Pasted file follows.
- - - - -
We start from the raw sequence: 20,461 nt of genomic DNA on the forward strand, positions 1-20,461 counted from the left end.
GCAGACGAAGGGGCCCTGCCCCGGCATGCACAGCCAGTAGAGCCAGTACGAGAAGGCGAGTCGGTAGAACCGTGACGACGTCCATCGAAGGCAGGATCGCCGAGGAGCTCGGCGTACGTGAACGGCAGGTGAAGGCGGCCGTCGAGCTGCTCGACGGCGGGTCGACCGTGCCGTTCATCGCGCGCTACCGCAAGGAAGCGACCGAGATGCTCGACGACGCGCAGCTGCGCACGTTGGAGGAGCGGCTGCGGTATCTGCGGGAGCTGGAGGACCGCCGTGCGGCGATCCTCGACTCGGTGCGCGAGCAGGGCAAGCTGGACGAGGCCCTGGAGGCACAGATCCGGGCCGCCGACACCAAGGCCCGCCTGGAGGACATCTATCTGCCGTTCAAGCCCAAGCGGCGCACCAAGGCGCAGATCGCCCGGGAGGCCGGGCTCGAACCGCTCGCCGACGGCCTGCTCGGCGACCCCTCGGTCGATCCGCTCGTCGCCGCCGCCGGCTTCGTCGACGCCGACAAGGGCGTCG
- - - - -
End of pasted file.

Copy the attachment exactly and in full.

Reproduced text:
We start from the raw sequence: 20,461 nt of genomic DNA on the forward strand, positions 1-20,461 counted from the left end.
GCAGACGAAGGGGCCCTGCCCCGGCATGCACAGCCAGTAGAGCCAGTACGAGAAGGCGAGTCGGTAGAACCGTGACGACGTCCATCGAAGGCAGGATCGCCGAGGAGCTCGGCGTACGTGAACGGCAGGTGAAGGCGGCCGTCGAGCTGCTCGACGGCGGGTCGACCGTGCCGTTCATCGCGCGCTACCGCAAGGAAGCGACCGAGATGCTCGACGACGCGCAGCTGCGCACGTTGGAGGAGCGGCTGCGGTATCTGCGGGAGCTGGAGGACCGCCGTGCGGCGATCCTCGACTCGGTGCGCGAGCAGGGCAAGCTGGACGAGGCCCTGGAGGCACAGATCCGGGCCGCCGACACCAAGGCCCGCCTGGAGGACATCTATCTGCCGTTCAAGCCCAAGCGGCGCACCAAGGCGCAGATCGCCCGGGAGGCCGGGCTCGAACCGCTCGCCGACGGCCTGCTCGGCGACCCCTCGGTCGATCCGCTCGTCGCCGCCGCCGGCTTCGTCGACGCCGACAAGGGCGTCG